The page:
Tilos - almekri01/flickr


5,500 refugees, mostly from Syria and Afghanistan, have reached the small Greek island of Tilos in two years

30/09/2015 -  Gilda Lyghounis

Tilos, 60 square kilometres between Rhodes and Kos, was once home to herds of dwarf elephants. Their remains, discovered by palaeontologists in the cave of Charkadiò in 1970, date back to 3,500 years ago.

Today, six volunteers are busy 24/7 on the island – little more than a rock in the Southern Aegean, 22 nautical miles northwest of Rhodes, an hour and a half by ferry. Assisted by mayor Maria Kamma Aliferi, elected in the independent list Nea Poreia, and by most of the 600 residents as well as tourists, they face the arrival of refugees from the sea, about 5,500 in two years.

A supportive community

Nikos, one of the six "permanent volunteers", picks up the refugees among the waves with his boat, accompanied by the deputy mayor to represent the community. If they manage to arrive with their own means, they are picked up by a municipal van. The first medical care is provided by a doctor and a midwife of "Doctors without borders", that here in Tilos also treat locals, in the absence of a public healthcare facility.

"Until August, the survivors of the wars in the Middle East were housed in the monastery of Our Lady Politissas", tells us Eleni, the owner of a shop that sells everything that can be helpful to tourists, in the port of Livadia. "In the summer they arrived in the numbers of up to 700 a week, but they stopped five days at most, then waited for the ferry to Piraeus, where they embarked at their own expense. Now we are renovating some old barracks in a concealed area: there is only one large room, but the courtyard is really huge. So far we have managed to build toilets and showers and buy 100 camp beds".

It may look like a strange match: owner of a tourist shop and volunteer for supporting refugees. "Not so strange. We were able to buy 100 beds thanks to the very help of tourists, who on their own initiative opened the site Support the refugees on Tilos island to collect money from all over the world". There is more – many foreign campers, when departing, left tents, sleeping bags, and food to make life easier for the underprivileged arriving to Tilos from Syria and Afghanistan after long trips on land and sea. Nothing like the clashes we read about between refugees and police in the nearby islands of Kos or Lesvos, with tourists fleeing to seek other shores to enjoy their holidays undisturbed.

"The situation here is more peaceful because everyone, starting with the mayor, rolled up their sleeves and decided to welcome refugees with humanity", says Eleni.

Nikitas, 65, president of the City Council turned volunteer cook twice a day. He prepares pots of soup: side dishes are cooked by the locals or brought from the supermarket by those who, after work, choose to dedicate at least a gesture to collective effort. "For a year, we got 5,80 Euros per refugee per day from the European Union, after the cuts we have been helping out of our own pockets", continues Eleni.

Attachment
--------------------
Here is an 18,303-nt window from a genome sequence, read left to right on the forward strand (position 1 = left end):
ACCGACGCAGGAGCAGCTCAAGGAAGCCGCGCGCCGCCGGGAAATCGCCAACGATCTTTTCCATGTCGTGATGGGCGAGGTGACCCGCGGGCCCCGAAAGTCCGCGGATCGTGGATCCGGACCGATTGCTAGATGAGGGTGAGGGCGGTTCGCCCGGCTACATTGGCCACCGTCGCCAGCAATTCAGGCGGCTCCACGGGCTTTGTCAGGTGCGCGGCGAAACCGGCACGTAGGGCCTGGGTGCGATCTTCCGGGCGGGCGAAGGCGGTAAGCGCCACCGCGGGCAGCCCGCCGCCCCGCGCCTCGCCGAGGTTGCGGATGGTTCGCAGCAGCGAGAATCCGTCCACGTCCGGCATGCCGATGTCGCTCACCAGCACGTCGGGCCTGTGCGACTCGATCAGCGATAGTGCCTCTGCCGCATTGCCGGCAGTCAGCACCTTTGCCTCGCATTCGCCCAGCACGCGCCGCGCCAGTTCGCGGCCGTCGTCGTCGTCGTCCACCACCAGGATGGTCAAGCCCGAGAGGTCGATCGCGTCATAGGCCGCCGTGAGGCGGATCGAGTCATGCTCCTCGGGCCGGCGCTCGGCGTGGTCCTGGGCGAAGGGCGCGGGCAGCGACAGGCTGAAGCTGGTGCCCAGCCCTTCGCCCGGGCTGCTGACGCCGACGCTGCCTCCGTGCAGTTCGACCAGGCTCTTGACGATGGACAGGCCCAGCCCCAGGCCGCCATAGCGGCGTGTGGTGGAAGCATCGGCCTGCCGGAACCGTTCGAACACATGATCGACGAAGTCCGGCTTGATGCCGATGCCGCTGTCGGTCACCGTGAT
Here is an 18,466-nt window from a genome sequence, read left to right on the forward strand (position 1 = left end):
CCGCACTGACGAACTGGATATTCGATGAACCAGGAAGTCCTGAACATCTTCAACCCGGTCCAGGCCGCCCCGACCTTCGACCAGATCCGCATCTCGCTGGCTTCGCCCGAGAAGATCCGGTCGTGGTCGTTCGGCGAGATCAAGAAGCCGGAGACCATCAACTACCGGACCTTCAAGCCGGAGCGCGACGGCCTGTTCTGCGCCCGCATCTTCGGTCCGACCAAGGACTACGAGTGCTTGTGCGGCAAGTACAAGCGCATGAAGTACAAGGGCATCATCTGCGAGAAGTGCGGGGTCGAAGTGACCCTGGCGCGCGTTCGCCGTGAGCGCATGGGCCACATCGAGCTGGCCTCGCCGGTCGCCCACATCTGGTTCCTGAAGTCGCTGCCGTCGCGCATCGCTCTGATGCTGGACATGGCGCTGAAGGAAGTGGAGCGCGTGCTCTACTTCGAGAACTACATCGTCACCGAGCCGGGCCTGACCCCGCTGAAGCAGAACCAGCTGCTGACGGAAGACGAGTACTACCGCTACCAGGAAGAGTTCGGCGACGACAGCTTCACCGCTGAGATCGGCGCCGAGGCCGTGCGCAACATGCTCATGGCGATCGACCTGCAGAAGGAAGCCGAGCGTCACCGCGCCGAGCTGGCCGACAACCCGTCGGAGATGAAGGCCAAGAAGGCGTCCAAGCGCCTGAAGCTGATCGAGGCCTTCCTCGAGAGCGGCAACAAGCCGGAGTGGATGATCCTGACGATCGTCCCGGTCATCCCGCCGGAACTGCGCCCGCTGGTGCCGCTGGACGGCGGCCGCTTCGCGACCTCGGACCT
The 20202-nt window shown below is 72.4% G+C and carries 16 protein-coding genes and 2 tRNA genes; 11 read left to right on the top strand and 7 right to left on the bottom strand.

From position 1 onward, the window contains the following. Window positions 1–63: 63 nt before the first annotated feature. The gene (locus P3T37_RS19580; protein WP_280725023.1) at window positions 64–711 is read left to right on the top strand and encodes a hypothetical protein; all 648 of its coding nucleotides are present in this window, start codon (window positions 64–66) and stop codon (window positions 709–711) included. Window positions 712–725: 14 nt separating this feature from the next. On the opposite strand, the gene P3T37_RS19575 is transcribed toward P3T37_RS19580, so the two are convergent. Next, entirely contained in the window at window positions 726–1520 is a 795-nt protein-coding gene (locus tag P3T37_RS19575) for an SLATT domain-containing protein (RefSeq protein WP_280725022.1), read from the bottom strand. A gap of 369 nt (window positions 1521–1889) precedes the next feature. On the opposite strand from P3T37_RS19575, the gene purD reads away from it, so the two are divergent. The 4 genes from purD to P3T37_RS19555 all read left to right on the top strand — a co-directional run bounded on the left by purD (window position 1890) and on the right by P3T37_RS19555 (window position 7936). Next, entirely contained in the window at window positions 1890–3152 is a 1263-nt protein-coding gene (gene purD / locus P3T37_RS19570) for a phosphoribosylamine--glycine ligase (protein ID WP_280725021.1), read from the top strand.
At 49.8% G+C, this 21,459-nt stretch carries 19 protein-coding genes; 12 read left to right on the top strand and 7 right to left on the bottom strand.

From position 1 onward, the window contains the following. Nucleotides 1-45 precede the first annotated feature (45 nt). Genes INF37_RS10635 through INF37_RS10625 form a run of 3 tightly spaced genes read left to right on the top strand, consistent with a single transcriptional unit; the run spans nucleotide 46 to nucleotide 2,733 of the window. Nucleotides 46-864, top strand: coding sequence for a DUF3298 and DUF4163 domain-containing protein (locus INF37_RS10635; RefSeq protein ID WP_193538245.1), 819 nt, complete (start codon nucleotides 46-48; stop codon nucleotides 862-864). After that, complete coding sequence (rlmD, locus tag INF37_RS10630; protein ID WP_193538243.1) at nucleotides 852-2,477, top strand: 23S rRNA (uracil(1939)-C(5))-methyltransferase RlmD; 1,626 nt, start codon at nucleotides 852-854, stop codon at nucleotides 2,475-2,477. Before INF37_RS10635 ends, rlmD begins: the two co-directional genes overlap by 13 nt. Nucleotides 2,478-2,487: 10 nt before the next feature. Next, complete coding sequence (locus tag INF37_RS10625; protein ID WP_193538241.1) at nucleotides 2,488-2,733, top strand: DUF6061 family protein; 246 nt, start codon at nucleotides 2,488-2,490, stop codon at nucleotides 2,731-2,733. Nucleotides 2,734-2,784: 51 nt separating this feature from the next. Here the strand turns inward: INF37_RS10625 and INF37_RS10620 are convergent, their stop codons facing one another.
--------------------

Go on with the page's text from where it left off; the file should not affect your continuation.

Solidarity over fear

Obviously, the paradise of hospitality has its cracks. "Here we never saw a refugee. But in Tilos, some of the residents complain", says the owner of the restaurant To Delfini, on the shoreline of Agios Antonios, on the opposite side of the island from the port of Livadia. Yes, because on the island, besides Livadia, there are 19 beaches – some sandy, others scattered with pebbles, a castle built by the Knights of St. John in the 15th century, and 19 frescoed Byzantine churches. The ideal setting for a quiet holiday. And yet it is the elder residents, rather than tourists, that are concerned about possible exotic diseases brought by "the Africans". Refugees are not seen around the island: they remain in the former barracks for 4-5 days, waiting for the ferry to Piraeus. "Sometimes, when they are all waiting for the ship at the port, some do complain, it's true", admits Eleni, "but in general solidarity prevails".

Michalis, owner of the island's one bakery and also "permanent volunteer" while renting a few rooms to tourists, chimes in: "Every day I prepare bags full of bread to take to the barracks. The message we want to give to our unfortunate brothers who survived the war is that here, in Tilos, they are safe". This brings to mind Pope Francis' call to the Catholic Church, "every parish must host a Syrian family". Here in Tilos, the monastery of Our Lady Politissa has done much more. When there was no more space in the two rooms smelling of incense dedicated to refugees, civil society stepped up – Nikos with his boat, Michalis with his bakery, Eleni managing her shop, elderly Nikitas cooking for everyone, the deputy mayor helping out on the boat, the mayor appealing to "Doctors without borders", and the many English, Italian, French tourists who, instead of choosing another island for their holidays (in fact, many of them have settled here once retired), set up a website to raise funds.

It may not be paradise, but it is a supportive community.

Dwarf elephants, in their cave, sleep their millennial sleep. Who knows, had they still been alive they might had been recruited by the locals to help transporting a Syrian pregnant woman or a child from the sea.

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